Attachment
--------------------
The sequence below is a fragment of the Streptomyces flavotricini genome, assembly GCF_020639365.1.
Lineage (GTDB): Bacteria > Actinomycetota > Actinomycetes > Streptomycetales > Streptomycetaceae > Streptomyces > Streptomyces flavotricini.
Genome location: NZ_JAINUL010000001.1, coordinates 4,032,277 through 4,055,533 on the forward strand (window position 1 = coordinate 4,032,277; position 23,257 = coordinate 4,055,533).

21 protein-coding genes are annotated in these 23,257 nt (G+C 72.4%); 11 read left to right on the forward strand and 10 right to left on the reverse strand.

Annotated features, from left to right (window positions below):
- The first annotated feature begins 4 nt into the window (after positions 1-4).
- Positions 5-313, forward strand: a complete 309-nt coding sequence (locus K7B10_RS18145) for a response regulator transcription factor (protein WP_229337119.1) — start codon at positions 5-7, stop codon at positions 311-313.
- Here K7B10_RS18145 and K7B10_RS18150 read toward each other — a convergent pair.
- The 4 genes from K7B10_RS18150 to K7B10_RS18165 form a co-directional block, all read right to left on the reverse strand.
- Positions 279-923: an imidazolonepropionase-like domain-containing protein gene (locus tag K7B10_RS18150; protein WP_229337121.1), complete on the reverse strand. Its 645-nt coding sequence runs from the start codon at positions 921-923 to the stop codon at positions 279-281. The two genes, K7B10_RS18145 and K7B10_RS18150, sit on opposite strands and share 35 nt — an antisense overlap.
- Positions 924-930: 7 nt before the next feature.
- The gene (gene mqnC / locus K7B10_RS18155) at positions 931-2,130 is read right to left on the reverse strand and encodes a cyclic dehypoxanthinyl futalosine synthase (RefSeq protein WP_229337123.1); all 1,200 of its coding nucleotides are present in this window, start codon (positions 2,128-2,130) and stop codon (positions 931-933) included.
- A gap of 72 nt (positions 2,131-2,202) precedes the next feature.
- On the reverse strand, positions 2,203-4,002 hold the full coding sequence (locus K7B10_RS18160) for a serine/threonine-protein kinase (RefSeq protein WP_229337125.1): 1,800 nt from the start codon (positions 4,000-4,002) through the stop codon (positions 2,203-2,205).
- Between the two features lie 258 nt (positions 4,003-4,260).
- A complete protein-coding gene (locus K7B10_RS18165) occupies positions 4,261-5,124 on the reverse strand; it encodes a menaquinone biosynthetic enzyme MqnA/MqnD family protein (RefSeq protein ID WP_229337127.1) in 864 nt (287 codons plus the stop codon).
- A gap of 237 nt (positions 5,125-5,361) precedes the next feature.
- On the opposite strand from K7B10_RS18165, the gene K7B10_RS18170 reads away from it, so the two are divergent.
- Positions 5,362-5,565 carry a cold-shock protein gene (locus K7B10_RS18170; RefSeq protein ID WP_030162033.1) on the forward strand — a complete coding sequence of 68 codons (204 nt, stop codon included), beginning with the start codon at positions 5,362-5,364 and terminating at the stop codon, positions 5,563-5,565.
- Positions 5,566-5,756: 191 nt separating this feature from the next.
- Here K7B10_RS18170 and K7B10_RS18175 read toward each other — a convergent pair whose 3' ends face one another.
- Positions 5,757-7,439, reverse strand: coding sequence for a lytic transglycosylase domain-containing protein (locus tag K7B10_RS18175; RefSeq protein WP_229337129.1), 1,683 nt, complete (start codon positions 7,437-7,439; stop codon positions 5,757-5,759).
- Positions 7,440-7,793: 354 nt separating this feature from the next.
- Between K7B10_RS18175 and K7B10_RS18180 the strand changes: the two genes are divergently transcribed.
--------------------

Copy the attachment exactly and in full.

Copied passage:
The sequence below is a fragment of the Streptomyces flavotricini genome, assembly GCF_020639365.1.
Lineage (GTDB): Bacteria > Actinomycetota > Actinomycetes > Streptomycetales > Streptomycetaceae > Streptomyces > Streptomyces flavotricini.
Genome location: NZ_JAINUL010000001.1, coordinates 4,032,277 through 4,055,533 on the forward strand (window position 1 = coordinate 4,032,277; position 23,257 = coordinate 4,055,533).

21 protein-coding genes are annotated in these 23,257 nt (G+C 72.4%); 11 read left to right on the forward strand and 10 right to left on the reverse strand.

Annotated features, from left to right (window positions below):
- The first annotated feature begins 4 nt into the window (after positions 1-4).
- Positions 5-313, forward strand: a complete 309-nt coding sequence (locus K7B10_RS18145) for a response regulator transcription factor (protein WP_229337119.1) — start codon at positions 5-7, stop codon at positions 311-313.
- Here K7B10_RS18145 and K7B10_RS18150 read toward each other — a convergent pair.
- The 4 genes from K7B10_RS18150 to K7B10_RS18165 form a co-directional block, all read right to left on the reverse strand.
- Positions 279-923: an imidazolonepropionase-like domain-containing protein gene (locus tag K7B10_RS18150; protein WP_229337121.1), complete on the reverse strand. Its 645-nt coding sequence runs from the start codon at positions 921-923 to the stop codon at positions 279-281. The two genes, K7B10_RS18145 and K7B10_RS18150, sit on opposite strands and share 35 nt — an antisense overlap.
- Positions 924-930: 7 nt before the next feature.
- The gene (gene mqnC / locus K7B10_RS18155) at positions 931-2,130 is read right to left on the reverse strand and encodes a cyclic dehypoxanthinyl futalosine synthase (RefSeq protein WP_229337123.1); all 1,200 of its coding nucleotides are present in this window, start codon (positions 2,128-2,130) and stop codon (positions 931-933) included.
- A gap of 72 nt (positions 2,131-2,202) precedes the next feature.
- On the reverse strand, positions 2,203-4,002 hold the full coding sequence (locus K7B10_RS18160) for a serine/threonine-protein kinase (RefSeq protein WP_229337125.1): 1,800 nt from the start codon (positions 4,000-4,002) through the stop codon (positions 2,203-2,205).
- Between the two features lie 258 nt (positions 4,003-4,260).
- A complete protein-coding gene (locus K7B10_RS18165) occupies positions 4,261-5,124 on the reverse strand; it encodes a menaquinone biosynthetic enzyme MqnA/MqnD family protein (RefSeq protein ID WP_229337127.1) in 864 nt (287 codons plus the stop codon).
- A gap of 237 nt (positions 5,125-5,361) precedes the next feature.
- On the opposite strand from K7B10_RS18165, the gene K7B10_RS18170 reads away from it, so the two are divergent.
- Positions 5,362-5,565 carry a cold-shock protein gene (locus K7B10_RS18170; RefSeq protein ID WP_030162033.1) on the forward strand — a complete coding sequence of 68 codons (204 nt, stop codon included), beginning with the start codon at positions 5,362-5,364 and terminating at the stop codon, positions 5,563-5,565.
- Positions 5,566-5,756: 191 nt separating this feature from the next.
- Here K7B10_RS18170 and K7B10_RS18175 read toward each other — a convergent pair whose 3' ends face one another.
- Positions 5,757-7,439, reverse strand: coding sequence for a lytic transglycosylase domain-containing protein (locus tag K7B10_RS18175; RefSeq protein WP_229337129.1), 1,683 nt, complete (start codon positions 7,437-7,439; stop codon positions 5,757-5,759).
- Positions 7,440-7,793: 354 nt separating this feature from the next.
- Between K7B10_RS18175 and K7B10_RS18180 the strand changes: the two genes are divergently transcribed.